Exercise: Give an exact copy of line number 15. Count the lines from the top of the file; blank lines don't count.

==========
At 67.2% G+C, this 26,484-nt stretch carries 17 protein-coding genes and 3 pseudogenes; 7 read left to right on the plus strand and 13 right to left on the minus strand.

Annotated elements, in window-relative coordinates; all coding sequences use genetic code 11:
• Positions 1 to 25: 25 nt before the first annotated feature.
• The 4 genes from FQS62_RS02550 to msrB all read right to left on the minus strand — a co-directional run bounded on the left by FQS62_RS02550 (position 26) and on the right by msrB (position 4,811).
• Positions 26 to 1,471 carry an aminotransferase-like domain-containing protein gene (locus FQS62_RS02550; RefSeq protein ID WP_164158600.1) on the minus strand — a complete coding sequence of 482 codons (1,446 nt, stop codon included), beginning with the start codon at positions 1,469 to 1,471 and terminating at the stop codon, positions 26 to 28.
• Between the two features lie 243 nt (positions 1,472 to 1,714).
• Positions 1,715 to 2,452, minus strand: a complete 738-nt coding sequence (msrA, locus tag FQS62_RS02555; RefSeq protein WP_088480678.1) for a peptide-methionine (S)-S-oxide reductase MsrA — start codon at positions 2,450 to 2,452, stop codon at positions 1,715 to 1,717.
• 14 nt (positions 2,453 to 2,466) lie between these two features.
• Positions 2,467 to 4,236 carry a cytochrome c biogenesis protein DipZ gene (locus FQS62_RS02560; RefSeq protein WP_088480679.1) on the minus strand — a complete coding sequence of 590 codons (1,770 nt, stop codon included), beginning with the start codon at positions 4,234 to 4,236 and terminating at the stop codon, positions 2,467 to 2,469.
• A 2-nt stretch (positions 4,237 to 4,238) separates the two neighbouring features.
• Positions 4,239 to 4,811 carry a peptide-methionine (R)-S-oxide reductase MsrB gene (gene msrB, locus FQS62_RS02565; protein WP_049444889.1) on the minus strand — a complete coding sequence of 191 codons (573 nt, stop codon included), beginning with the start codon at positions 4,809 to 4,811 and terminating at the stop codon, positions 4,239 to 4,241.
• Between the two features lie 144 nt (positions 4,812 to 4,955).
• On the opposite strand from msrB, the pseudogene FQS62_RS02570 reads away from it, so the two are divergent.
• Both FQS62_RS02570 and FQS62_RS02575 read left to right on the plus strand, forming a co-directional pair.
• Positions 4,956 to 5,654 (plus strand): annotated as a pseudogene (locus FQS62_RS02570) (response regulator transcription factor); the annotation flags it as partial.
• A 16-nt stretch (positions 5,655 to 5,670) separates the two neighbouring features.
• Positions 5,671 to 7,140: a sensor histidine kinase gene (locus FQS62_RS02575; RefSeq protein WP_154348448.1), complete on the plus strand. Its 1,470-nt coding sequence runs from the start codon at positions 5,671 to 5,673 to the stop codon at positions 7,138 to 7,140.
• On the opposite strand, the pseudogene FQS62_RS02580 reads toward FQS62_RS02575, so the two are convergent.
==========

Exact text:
• Positions 4,956 to 5,654 (plus strand): annotated as a pseudogene (locus FQS62_RS02570) (response regulator transcription factor); the annotation flags it as partial.